Complete Works, Volum 8

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Houghton Mifflin & Company, 1883
 

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Pàgina 267 - And now in age I bud again, After so many deaths I live and write; I once more smell the dew and rain, And relish versing: O my only light, It cannot be That I am he, On whom thy tempests fell all night.
Pàgina 50 - Of old hast THOU laid the foundation of the earth : And the heavens are the work of thy hands. They shall perish, but THOU shalt endure : Yea, all of them shall wax old like a garment ; As a vesture shalt THOU change them, and they shall be changed : But THOU art the same, And thy years shall have no end.
Pàgina 95 - Don't say things. What you are stands over you the while, and thunders so that I cannot hear what you say to the contrary.
Pàgina 50 - A little onward lend thy guiding hand To these dark steps, a little further on; For yonder bank hath choice of sun or shade; There I am wont to sit, when any chance Relieves me from my task of servile toil, Daily in the common prison else enjoin'd me, Where I, a prisoner chain'd, scarce freely draw The air imprison'd also, close and damp, Unwholesome draught.
Pàgina 182 - Next to the originator of a good sentence is the first quoter of it. Many will read the book before one thinks of quoting a passage. As soon as he has done this, that line will be quoted east and west. Then there are great ways of borrowing. Genius borrows nobly. When Shakespeare is charged with debts to his authors, Landor replies: "Yet he was more original than his originals. He breathed upon dead bodies and brought them into life.
Pàgina 57 - Welcome, folded arms and fixed eyes, A sigh that piercing mortifies, A look that's fastened to the ground, A tongue chained up without a sound! Fountain heads and pathless groves, Places which pale passion loves! Moonlight walks, when all the fowls Are warmly housed save bats and owls! A midnight bell, a parting groan, These are the sounds we feed upon; Then stretch our bones in a still gloomy valley; Nothing's so dainty sweet as lovely melancholy.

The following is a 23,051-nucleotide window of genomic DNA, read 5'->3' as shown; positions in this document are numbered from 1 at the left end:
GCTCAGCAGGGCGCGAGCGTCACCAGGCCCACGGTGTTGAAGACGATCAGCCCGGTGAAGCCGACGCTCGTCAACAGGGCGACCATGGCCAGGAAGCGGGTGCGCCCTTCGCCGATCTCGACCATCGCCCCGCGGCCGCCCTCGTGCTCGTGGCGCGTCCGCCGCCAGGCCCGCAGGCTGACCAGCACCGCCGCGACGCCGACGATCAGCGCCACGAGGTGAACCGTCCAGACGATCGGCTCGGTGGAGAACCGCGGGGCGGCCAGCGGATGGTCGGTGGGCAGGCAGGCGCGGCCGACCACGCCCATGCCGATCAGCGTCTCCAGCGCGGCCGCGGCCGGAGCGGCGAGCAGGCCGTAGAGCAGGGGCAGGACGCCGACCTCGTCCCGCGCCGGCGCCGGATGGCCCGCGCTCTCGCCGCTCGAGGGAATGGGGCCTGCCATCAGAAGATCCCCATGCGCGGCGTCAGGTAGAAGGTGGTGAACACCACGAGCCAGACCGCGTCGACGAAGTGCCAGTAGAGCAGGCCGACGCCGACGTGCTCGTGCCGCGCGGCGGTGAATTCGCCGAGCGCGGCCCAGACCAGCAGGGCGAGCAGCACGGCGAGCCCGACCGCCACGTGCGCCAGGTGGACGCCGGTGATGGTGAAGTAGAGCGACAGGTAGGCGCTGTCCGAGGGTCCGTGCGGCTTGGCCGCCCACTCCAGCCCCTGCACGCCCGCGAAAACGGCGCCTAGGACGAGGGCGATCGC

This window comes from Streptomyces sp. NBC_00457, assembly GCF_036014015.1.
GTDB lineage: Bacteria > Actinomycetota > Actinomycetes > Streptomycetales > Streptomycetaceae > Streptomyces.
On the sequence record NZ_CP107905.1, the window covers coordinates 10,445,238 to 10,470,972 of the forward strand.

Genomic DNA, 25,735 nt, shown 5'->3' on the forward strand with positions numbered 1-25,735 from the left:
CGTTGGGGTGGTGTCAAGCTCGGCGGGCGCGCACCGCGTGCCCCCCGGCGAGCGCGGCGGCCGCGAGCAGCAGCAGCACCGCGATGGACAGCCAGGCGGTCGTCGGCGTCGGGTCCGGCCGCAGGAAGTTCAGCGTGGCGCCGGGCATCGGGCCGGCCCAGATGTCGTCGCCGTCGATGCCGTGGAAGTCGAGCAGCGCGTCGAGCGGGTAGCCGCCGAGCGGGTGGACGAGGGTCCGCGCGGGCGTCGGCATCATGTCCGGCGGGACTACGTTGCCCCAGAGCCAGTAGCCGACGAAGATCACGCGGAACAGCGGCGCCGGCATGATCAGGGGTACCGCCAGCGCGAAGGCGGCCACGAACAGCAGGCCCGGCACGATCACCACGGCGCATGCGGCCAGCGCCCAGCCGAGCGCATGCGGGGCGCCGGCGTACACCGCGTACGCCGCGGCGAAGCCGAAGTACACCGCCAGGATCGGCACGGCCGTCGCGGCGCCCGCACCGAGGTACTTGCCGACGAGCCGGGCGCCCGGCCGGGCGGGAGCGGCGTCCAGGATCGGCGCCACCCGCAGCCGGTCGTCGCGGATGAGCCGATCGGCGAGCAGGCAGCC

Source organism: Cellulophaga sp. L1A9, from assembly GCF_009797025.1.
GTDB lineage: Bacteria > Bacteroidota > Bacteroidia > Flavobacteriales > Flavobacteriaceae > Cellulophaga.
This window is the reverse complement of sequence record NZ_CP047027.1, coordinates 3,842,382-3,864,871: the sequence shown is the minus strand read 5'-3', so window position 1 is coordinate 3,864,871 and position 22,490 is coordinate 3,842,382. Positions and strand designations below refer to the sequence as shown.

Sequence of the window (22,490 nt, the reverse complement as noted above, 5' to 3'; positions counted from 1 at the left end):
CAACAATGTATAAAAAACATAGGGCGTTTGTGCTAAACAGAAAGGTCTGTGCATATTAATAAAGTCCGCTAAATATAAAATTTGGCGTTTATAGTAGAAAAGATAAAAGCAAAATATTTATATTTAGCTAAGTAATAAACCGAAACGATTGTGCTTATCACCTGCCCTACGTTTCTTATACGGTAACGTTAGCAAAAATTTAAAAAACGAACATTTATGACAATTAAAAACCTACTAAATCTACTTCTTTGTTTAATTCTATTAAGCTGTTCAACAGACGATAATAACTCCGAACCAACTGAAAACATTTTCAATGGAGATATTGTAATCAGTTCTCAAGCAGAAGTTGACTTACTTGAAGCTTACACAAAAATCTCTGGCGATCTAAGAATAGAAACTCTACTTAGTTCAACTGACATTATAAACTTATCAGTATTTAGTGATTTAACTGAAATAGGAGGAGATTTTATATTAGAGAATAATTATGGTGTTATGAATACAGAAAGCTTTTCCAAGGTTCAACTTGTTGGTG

Pàgina 50 - At her feet he bowed he fell, he lay down at her feet he bowed, he fell where he bowed, there he fell down dead...
Pàgina 311 - As may express them best ; though what if earth Be but the shadow of heaven, and things therein Each to other like, more than on earth is thought...
Pàgina 189 - ... inventors, and wits, men and women, English, German, Celt, Aryan, Ninevite, Copt, — back to the first, geometer, bard, mason, carpenter, planter, shepherd, — back to the first negro, who, with more health or better perception, gave a shriller sound or name for the thing he saw and dealt with? Our benefactors are as many as the children who invented speech, word by word. Language is a city, to the building of which every human being brought a stone...
Pàgina 320 - All the comfort 1 have found teaches me to confide that I shall not have less in times and places that I do not yet know. I have known admirable persons, without feeling that they exhaust the possibilities of virtue and talent. I have seen what glories of climate, of summer mornings and evenings, of midnight sky; I have enjoyed the benefits of all this complex machinery of arts and civilization, and its results of comfort. The good Power can easily provide me millions more as good.

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